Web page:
(4) The Federal Court has concurrent original jurisdiction to hear and determine proceedings to determine disputes in which the Crown is or may be under an obligationand in respect of which there are or may be conflicting claims.
The bill is technical in nature but deals with the nuts and bolts of the administration of justice, be it in civil matters or matters involving the criminal administration of justice.
A number of clauses deal with payment and the affixing or assigning of debt. I am referring to judgments of the court. Clause 50 of the bill deals with section 52 of the existing act which states:
The Federal Court of Appeal may
(a) quash proceedings in cases brought before it in which it has no jurisdiction or whenever those proceedings are not taken in good faith--
That is in essence the power to quash proceedings.
In the case of an appeal from the trial division it would have the power to dismiss the appeal or give judgment and awards the trial division should have given or awarded.
Again, the bill deals with making decisions based on fact, assignment of debt, and declarations or conclusions the trial division may have made that are subject to appeal.
The sections dealing with the tax court can be viewed as quite complicated but are of great importance. My colleague in the Alliance Party from Saskatchewan spoke quite eloquently in suggesting the administration of justice and civil court actions have become extremely cumbersome and convoluted and are beyond the pale of most average citizens. The ability to access justice and court administration has become cumbersome and almost unattainable in some instances because of the cost. It is cost prohibitive in many instances to take an action to court.
I mention this to underscore the importance of speeding up the way we react to conflicts in the law and the time it takes to get matters to the courts and the judges. We are finding time and again that the Department of Justice is in many instances complicit in efforts to delay justice because it is used as a tactic. It is used as a tactic in all levels of court to the advantage of individuals who have the ability to pay. The government is in a much stronger position if it can drag matters out to the point where people simply give up and go away because they cannot afford a lawyer or filing costs and in many instances cannot afford to wait and put their lives on hold.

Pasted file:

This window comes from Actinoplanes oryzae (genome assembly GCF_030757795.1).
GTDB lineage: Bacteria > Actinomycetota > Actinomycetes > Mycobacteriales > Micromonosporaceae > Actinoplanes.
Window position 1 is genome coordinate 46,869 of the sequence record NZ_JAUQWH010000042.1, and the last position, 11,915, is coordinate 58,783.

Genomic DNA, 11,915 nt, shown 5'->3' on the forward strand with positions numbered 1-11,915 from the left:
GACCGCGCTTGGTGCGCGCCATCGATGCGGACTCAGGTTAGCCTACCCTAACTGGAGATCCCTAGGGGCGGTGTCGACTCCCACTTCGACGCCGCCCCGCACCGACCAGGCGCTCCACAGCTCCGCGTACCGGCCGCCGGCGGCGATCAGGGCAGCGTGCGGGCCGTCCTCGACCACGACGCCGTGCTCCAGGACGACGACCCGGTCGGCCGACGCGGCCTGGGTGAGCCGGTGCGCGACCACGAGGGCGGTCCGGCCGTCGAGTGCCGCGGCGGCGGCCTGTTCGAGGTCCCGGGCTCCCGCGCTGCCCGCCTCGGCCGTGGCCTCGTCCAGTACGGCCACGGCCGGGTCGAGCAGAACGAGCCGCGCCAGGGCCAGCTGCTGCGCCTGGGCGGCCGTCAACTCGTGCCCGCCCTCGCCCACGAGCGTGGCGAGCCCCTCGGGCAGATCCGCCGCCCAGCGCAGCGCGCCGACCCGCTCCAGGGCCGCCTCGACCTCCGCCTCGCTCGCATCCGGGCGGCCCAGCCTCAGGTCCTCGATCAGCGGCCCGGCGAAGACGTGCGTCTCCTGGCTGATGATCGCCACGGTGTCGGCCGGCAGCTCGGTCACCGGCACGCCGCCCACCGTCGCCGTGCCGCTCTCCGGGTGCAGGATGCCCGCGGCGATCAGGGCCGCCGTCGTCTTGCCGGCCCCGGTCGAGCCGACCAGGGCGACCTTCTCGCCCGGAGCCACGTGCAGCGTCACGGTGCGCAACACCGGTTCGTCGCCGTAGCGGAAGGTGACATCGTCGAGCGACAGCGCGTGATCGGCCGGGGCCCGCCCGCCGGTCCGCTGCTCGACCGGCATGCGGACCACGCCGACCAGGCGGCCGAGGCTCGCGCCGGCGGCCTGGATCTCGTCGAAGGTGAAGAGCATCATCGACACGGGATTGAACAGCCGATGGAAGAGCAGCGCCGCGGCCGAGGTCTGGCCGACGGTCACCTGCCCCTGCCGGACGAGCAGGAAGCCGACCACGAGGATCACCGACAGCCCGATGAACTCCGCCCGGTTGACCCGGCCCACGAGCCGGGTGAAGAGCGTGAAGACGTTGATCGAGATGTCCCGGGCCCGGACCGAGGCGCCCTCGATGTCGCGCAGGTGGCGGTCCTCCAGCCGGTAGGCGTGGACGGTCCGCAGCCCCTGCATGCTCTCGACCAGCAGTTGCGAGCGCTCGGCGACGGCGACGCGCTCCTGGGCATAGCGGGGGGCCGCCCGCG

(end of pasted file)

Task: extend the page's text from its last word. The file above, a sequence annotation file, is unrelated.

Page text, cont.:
This is an extremely important problem throughout the country. I hope the bill will have an impact on it. I am not completely confident it is the solution the government holds it out to be, but I see some merit in its efforts to streamline administration and make the courts more effective.
My hon. friend from Cumberland--Colchester would agree that it depends very much on the professionals and the proficiency of people working in the system. Whether in government, law, business or professional sports, a certain standard and level of efficiency must be applied. It cannot always be imposed by legislation. It must be fostered. It must be encouraged. It must be rewarded in some instances.
I hope the personnel who carry out the administration of justice will take seriously the intent of the bill. This is not in any way to cast aspersions on those who work in the system. I made a statement yesterday in the House about legal aid lawyers in Canada who do a tremendous job with a lack of resources. They go far beyond the pale in terms of the preparation time they require and the extraordinary effort they make to ensure access to justice on behalf of their clients.
It truly is a crisis. I do not use the word lightly because the phrase is often over-used in this place. Prosecutors and legal aid lawyers are labouring under a system that has become bogged down. The wheels of justice have not been turning in an effective way. I am hopeful that Bill C-30 is a starting point. It is an opportunity to revisit and re-examine areas in which we can become more efficient.